Myth #4: You don’t need a content syndication strategy

Syndicated content and duplicate content are not the same thing.

If you’re focused on embedding lots of content that’s already available in other locations online, you need to have a content syndication strategy. A solid content syndication strategy ensures you get the most from the content you’re republishing while not compromising your site’s reputation in the eyes of Google.

What is syndicated content?

Simply put, content syndication means republishing the same piece of content on more than one website. If you purchase health education content from a vendor like Healthwise and use that content on your website, you are publishing syndicated content.

Content syndication gives you the best of both worlds: sharing relevant health education information with readers, while ensuring Google understands the sources of the content.

A proper syndicated content strategy will:

  1. Make it obvious the content is syndicated by referencing the source. Syndicated content shouldn’t be treated as if your organization wrote it.
  2. Add links inside syndicated content that lead to your unique content. Syndicated content may pass value and improve the rankings of the pages you link to.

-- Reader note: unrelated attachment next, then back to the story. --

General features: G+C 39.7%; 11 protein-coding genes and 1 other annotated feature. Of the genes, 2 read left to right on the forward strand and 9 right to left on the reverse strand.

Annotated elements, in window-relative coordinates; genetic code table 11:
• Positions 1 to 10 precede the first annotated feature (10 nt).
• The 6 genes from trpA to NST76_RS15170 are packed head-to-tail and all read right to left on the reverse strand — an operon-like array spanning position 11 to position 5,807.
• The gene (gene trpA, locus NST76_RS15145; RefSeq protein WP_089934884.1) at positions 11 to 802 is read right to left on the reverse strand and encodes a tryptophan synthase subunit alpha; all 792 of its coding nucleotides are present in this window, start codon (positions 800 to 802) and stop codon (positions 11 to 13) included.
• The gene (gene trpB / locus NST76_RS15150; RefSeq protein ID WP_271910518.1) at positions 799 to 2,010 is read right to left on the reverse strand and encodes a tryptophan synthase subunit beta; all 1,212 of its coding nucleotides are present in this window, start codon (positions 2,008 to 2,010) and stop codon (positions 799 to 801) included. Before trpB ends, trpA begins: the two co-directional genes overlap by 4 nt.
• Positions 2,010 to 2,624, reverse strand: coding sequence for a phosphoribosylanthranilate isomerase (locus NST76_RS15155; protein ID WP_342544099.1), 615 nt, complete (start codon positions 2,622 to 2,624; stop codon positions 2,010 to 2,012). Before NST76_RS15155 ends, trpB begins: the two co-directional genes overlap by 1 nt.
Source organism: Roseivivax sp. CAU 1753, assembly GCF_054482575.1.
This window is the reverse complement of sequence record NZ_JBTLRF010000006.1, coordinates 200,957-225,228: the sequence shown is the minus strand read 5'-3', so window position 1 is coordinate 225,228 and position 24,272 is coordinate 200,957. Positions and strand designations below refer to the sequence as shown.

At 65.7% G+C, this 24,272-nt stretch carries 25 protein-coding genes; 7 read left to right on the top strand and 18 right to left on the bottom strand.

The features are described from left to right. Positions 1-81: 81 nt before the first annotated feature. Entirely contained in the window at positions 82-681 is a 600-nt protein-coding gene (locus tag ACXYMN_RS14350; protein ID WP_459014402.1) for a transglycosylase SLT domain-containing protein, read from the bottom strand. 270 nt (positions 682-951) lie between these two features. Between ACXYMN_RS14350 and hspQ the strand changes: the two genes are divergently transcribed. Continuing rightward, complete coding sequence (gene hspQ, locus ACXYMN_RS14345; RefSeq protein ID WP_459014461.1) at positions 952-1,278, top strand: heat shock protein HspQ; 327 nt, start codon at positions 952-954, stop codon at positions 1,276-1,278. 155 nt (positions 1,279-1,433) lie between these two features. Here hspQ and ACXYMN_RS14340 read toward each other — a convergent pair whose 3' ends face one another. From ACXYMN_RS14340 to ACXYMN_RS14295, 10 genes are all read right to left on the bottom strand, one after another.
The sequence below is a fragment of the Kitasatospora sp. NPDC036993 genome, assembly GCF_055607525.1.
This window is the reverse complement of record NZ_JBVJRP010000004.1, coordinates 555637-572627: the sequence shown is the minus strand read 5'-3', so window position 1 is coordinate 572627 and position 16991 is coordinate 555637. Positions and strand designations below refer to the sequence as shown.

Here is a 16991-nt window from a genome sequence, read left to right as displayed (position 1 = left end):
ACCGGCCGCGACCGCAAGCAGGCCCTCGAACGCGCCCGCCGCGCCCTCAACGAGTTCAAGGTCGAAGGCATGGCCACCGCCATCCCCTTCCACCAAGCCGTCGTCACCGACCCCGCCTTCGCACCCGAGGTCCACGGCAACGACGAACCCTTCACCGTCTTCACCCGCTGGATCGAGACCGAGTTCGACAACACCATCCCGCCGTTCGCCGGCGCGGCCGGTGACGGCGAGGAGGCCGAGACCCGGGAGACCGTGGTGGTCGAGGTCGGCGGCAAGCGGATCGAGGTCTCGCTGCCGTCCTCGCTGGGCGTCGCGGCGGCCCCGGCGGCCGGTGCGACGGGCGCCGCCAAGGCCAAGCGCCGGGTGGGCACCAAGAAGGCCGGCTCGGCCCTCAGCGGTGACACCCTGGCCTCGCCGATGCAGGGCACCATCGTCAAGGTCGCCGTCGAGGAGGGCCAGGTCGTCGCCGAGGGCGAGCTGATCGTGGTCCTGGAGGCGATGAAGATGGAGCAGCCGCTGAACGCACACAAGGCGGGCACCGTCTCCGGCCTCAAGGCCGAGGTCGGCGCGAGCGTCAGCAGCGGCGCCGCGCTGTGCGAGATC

3. Ensure pages that contain syndicated content are technically optimized for search engines, with titles, links, and inclusion in your sitemap.
  4. Consider adding additional unique information to pages with syndicated content to make the content your own, while still clearly citing the syndicated content’s source. An example might be a unique call to action or other marketing copy to support your organization.

Myth #5: Your content should never be updated

Once you hit publish on high-quality useful content, you may think the job is done. Healthcare and health education content should be consistently reviewed and updated to remain accurate, helpful, and easily understood.

Content should be updated when:

  • Medical recommendations change. Medicine changes, and it’s important to make sure your website content reflects the latest and greatest information. You can either manually monitor content and make changes, or leverage a solution from a vendor like Healthwise that automatically updates content as needed.
  • You can better meet your user’s needs. As a healthcare organization, this might mean updating your recommended service locations or adding helpful related content. Improved content always justifies an update.
  • There is new terminology. Along with changing medical recommendations, a change in medical terminology might necessitate a change in content. Don’t hesitate to include new related terms that are helpful to your user.

Interested in partnering for your content? Contact us today to see how Healthwise® Compass can provide high-quality health education that complements your content strategy.